Shortly before the Fox Cities Performing Arts Center opened in 2002, Maury Laws was asked to compose a "Fanfare" to be played over the sound system, reminding everyone that the performance was about to begin or resume. He wrote the 10 second fanfare for brass quintet.
In honor of the Center's 10th Anniversary, Laws has expanded the motif into a longer piece. Keith Lockhart agreed to include it in the program featuring the BBC Concert Orchestra, so the modest reminder has become the opening fanfare of this special evening. The music suggests the activities that take place backstage as performers ready themselves for the opening curtain. The piece is called “Curtain Call.”
Maury Laws began playing the guitar and singing at the age of 12. By age 16, he was a featured soloist with local dance bands and jazz groups in his native North Carolina. After returning from World War II, he performed in clubs and theaters throughout the U.S. and Canada. He eventually settled in New York where he pursued a formal education in music. Among his teachers was Tibor Serly, the associate of Bela Bartok. In the early days of television, he appeared with vocal groups on the most popular variety shows while writing arrangements for many of the top recording artists of the 1950s and ’60s. In 1964, Maury became the musical director for the animated production of “Rudolph the Red-Nosed Reindeer.”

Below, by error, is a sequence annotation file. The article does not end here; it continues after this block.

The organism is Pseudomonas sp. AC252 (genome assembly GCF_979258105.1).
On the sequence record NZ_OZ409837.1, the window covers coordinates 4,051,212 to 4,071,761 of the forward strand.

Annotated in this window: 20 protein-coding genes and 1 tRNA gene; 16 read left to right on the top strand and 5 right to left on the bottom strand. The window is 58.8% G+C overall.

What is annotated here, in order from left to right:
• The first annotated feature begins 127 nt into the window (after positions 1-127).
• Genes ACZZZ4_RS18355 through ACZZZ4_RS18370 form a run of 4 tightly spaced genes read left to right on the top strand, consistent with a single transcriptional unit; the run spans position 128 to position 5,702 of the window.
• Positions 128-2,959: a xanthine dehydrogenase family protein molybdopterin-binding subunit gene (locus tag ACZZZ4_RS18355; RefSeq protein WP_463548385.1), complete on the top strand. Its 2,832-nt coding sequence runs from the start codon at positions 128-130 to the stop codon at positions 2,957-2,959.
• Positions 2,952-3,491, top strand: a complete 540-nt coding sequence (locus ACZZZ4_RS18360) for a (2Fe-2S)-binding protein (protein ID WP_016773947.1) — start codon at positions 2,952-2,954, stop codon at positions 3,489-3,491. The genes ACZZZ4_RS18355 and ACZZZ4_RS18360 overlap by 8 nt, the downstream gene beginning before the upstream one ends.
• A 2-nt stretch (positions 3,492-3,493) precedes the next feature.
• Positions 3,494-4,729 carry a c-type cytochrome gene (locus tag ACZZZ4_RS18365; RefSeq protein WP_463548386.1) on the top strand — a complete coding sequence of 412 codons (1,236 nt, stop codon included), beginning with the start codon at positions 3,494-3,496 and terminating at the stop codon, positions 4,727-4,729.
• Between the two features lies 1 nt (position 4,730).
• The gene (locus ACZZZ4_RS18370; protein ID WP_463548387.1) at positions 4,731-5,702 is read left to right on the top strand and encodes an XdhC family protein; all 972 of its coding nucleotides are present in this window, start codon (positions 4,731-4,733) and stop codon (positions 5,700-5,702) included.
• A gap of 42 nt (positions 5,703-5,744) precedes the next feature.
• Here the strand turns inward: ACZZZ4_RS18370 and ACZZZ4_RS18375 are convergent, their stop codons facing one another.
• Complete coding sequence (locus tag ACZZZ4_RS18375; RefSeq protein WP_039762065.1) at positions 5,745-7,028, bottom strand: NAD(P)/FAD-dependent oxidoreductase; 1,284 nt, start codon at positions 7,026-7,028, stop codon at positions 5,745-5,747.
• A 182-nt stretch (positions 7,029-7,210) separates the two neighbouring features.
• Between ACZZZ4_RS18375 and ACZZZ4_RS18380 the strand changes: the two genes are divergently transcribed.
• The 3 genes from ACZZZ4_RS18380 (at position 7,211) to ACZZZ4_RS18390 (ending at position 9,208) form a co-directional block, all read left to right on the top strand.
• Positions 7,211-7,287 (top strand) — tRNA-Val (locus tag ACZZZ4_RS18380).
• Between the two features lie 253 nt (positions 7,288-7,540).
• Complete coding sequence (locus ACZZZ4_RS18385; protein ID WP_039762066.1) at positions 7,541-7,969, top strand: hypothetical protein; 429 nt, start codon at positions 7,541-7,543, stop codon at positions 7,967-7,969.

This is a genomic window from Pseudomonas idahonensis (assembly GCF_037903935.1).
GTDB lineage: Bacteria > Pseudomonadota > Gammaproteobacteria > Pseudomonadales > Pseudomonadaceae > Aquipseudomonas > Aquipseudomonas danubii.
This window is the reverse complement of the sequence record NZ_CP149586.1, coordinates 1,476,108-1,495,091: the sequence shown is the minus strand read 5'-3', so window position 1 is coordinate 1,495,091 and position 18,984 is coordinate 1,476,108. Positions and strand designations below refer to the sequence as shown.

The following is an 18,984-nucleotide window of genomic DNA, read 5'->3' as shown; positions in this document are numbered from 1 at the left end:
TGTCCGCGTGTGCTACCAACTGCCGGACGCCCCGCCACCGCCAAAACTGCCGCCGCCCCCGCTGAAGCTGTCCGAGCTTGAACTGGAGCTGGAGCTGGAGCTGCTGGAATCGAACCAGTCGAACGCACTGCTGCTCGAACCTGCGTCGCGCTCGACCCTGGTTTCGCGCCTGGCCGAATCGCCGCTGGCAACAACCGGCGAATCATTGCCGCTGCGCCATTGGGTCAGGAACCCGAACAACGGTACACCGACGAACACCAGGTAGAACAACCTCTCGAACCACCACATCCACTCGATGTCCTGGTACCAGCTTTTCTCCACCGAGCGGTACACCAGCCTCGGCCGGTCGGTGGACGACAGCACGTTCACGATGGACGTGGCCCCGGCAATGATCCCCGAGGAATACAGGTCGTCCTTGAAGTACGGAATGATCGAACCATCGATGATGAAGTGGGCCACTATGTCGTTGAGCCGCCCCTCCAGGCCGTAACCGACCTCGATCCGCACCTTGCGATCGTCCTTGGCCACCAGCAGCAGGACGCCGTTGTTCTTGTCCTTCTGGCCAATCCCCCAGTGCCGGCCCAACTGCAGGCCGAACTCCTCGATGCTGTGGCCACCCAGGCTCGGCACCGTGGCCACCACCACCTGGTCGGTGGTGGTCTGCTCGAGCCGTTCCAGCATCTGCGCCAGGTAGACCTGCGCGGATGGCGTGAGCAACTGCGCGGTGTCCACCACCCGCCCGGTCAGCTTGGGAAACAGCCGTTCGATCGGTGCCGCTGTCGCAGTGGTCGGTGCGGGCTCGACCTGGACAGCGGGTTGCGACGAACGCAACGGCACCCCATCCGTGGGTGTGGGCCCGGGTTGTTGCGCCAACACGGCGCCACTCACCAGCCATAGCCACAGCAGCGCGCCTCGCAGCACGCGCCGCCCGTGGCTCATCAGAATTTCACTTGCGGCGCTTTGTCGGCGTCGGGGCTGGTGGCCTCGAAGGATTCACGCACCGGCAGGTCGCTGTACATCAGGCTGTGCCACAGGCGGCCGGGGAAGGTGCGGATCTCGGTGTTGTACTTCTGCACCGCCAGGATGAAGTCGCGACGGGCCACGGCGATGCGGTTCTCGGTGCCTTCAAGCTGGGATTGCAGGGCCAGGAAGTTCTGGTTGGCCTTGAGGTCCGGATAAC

He went on to compose, arrange and conduct music for more than 30
television specials and films including “The Hobbit,” which won a Peabody Award and received an Emmy nomination. He also composed for the off-Broadway theater and scored symphonic works for orchestras in the U.S. and Europe. His most recent works include “The Baseball Music Project” with Fred Sturm and featuring Hall of Fame great, Dave Winfield.
In 2011, Maury was inducted into the Wisconsin Academy of Sciences, Arts and Letters. He also received the 2012 Hanns Kretzschmar Award for Excellence in the Arts. More information about his work can be seen at maurylaws.com.
Tickets for the BBC Concert Orchestra start at $35.